Thumbs Sideways Greg Evans, Deadline: Unlike previous stagings of the play, Off Broadway and elsewhere, the Broadway production features McDonald as both the younger and older versions of Suzanne, and here the actor is a marvel, conveying a student’s excitement with a heady new world that she’ll soon learn doesn’t want her, and as an accomplished author whose success can’t outrun her grief. It’s in the portrayal of those contrasts that McDonald finds something close to perfection in a flawed production.

Thumbs Up Naveen Kumar, Variety: McDonald is also performing a double role — playing both present-day and college-age Suzanne, where previous productions have cast two actors. It’s another means of showing how fresh decades-old wounds can feel, and their lifelong reverberations, while taking full advantage of McDonald’s versatility. Leon’s production presents a bold, and unmistakable, visual representation of Kennedy’s argument for literature and imagination as both proof of human horror and an essential escape from it. The set design by Beowulf Boritt, a suspended cascade of bookshelves, sharply lit by Allen Lee Hughes, might be too on the nose were it not so startlingly beautiful. By any obvious measure, Kennedy’s arrival on Broadway in her ninth decade is long overdue. Commercial theater has not generally been the most fertile ground for daring, confrontational work that spotlights the voices and experiences of the most marginalized. But when an exception takes root, with a team of artists as visionary as these, it’s certainly worth the wait.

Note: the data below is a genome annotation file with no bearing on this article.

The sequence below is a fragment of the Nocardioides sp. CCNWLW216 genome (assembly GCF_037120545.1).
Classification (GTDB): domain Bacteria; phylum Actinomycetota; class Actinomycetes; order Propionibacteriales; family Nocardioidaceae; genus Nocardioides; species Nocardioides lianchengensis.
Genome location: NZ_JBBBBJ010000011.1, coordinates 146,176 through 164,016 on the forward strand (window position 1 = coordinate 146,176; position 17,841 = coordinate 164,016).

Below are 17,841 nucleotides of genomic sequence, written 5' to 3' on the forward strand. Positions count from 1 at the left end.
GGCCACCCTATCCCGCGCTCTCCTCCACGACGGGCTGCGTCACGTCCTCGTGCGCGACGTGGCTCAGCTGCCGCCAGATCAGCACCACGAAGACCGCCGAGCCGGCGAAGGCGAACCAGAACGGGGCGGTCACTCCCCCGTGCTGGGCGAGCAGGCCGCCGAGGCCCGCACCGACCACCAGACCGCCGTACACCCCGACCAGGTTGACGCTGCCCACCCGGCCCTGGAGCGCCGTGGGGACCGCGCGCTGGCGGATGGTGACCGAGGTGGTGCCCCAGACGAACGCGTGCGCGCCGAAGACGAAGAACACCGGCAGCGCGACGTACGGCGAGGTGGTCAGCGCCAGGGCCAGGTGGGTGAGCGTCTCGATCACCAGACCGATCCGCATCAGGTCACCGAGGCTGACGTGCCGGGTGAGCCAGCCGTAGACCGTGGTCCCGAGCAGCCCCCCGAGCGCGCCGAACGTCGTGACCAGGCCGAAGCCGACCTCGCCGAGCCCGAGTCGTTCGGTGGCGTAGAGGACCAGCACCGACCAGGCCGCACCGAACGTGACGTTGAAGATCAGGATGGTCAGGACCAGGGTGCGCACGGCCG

Thumbs Up Charles Isherwood, The Wall Street Journal: I spent a restless, almost sleepless night after seeing the play, haunted by its peculiar, unsettling power. Encountering a great work of art can be as disorienting as it is rewarding. “Ohio State Murders” leaves a lasting imprint—I picture a bloody handprint—on what for lack of a better term I’ll call the soul.

Thumbs Up Johnny Oleksinski, The New York Post: McDonald is an actress who radiates optimism and smiles often. And that positivity makes her agonized characters, such as Suzanne, absolutely fascinating to behold. From start to finish, there is an engrossing battle raging within the academic. Suzanne is desperate not to show her cards, at first, because that means the oppressive world will have won. Even after a terrible event befalls her, she refuses to leave Columbus. She’s full of stoic determination. McDonald smartly finds contrarian moments for her careful professorial facade to crack and each and every one is affecting. When her gleaming face suddenly turns hurt, cold, angry or lifeless, it has a big, wordless punch. The lion’s share of the show is hers, but Pinkham, who’s best known for his roles in musicals, has a striking scene. During another lecture late in the play, as Suzanne looks on with a polar opposite facial expression this time, his eyes are so red and strained it looks like he hasn’t slept in days. It’s simple but scary.